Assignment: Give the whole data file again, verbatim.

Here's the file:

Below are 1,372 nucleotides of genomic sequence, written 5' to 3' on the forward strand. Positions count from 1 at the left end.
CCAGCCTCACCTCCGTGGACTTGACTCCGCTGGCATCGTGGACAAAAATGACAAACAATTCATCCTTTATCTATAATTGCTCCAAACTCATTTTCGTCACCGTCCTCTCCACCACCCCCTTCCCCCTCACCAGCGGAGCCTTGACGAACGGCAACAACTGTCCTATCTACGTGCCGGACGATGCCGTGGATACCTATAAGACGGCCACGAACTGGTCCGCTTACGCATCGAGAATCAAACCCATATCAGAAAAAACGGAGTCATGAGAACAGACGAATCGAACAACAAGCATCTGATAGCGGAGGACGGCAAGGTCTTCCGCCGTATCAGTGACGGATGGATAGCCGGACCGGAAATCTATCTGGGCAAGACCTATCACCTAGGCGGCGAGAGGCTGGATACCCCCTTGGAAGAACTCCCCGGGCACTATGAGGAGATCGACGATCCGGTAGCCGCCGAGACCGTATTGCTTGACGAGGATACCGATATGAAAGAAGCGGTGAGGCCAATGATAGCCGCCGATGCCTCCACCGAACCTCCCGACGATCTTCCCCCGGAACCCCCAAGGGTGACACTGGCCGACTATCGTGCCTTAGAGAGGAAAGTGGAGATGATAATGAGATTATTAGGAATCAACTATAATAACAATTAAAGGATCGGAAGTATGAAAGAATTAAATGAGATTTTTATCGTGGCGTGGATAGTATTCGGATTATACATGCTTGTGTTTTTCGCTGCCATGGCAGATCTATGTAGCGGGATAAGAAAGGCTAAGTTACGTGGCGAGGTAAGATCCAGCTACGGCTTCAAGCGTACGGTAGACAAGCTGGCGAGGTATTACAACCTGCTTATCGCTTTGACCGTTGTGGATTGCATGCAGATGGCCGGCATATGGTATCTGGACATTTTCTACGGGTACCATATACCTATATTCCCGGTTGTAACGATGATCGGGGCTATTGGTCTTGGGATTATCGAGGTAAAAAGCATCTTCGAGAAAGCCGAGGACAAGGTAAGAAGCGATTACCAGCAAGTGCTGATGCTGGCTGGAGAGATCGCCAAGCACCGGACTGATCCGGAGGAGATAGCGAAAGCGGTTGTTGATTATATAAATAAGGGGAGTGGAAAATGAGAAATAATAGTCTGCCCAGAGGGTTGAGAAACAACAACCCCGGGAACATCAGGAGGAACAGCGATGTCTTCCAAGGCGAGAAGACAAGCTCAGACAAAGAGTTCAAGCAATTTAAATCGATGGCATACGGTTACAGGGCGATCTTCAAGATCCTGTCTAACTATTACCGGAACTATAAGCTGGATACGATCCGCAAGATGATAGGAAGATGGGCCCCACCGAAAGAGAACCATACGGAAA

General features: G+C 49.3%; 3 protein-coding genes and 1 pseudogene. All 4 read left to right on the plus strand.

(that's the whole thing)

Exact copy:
Below are 1,372 nucleotides of genomic sequence, written 5' to 3' on the forward strand. Positions count from 1 at the left end.
CCAGCCTCACCTCCGTGGACTTGACTCCGCTGGCATCGTGGACAAAAATGACAAACAATTCATCCTTTATCTATAATTGCTCCAAACTCATTTTCGTCACCGTCCTCTCCACCACCCCCTTCCCCCTCACCAGCGGAGCCTTGACGAACGGCAACAACTGTCCTATCTACGTGCCGGACGATGCCGTGGATACCTATAAGACGGCCACGAACTGGTCCGCTTACGCATCGAGAATCAAACCCATATCAGAAAAAACGGAGTCATGAGAACAGACGAATCGAACAACAAGCATCTGATAGCGGAGGACGGCAAGGTCTTCCGCCGTATCAGTGACGGATGGATAGCCGGACCGGAAATCTATCTGGGCAAGACCTATCACCTAGGCGGCGAGAGGCTGGATACCCCCTTGGAAGAACTCCCCGGGCACTATGAGGAGATCGACGATCCGGTAGCCGCCGAGACCGTATTGCTTGACGAGGATACCGATATGAAAGAAGCGGTGAGGCCAATGATAGCCGCCGATGCCTCCACCGAACCTCCCGACGATCTTCCCCCGGAACCCCCAAGGGTGACACTGGCCGACTATCGTGCCTTAGAGAGGAAAGTGGAGATGATAATGAGATTATTAGGAATCAACTATAATAACAATTAAAGGATCGGAAGTATGAAAGAATTAAATGAGATTTTTATCGTGGCGTGGATAGTATTCGGATTATACATGCTTGTGTTTTTCGCTGCCATGGCAGATCTATGTAGCGGGATAAGAAAGGCTAAGTTACGTGGCGAGGTAAGATCCAGCTACGGCTTCAAGCGTACGGTAGACAAGCTGGCGAGGTATTACAACCTGCTTATCGCTTTGACCGTTGTGGATTGCATGCAGATGGCCGGCATATGGTATCTGGACATTTTCTACGGGTACCATATACCTATATTCCCGGTTGTAACGATGATCGGGGCTATTGGTCTTGGGATTATCGAGGTAAAAAGCATCTTCGAGAAAGCCGAGGACAAGGTAAGAAGCGATTACCAGCAAGTGCTGATGCTGGCTGGAGAGATCGCCAAGCACCGGACTGATCCGGAGGAGATAGCGAAAGCGGTTGTTGATTATATAAATAAGGGGAGTGGAAAATGAGAAATAATAGTCTGCCCAGAGGGTTGAGAAACAACAACCCCGGGAACATCAGGAGGAACAGCGATGTCTTCCAAGGCGAGAAGACAAGCTCAGACAAAGAGTTCAAGCAATTTAAATCGATGGCATACGGTTACAGGGCGATCTTCAAGATCCTGTCTAACTATTACCGGAACTATAAGCTGGATACGATCCGCAAGATGATAGGAAGATGGGCCCCACCGAAAGAGAACCATACGGAAA

General features: G+C 49.3%; 3 protein-coding genes and 1 pseudogene. All 4 read left to right on the plus strand.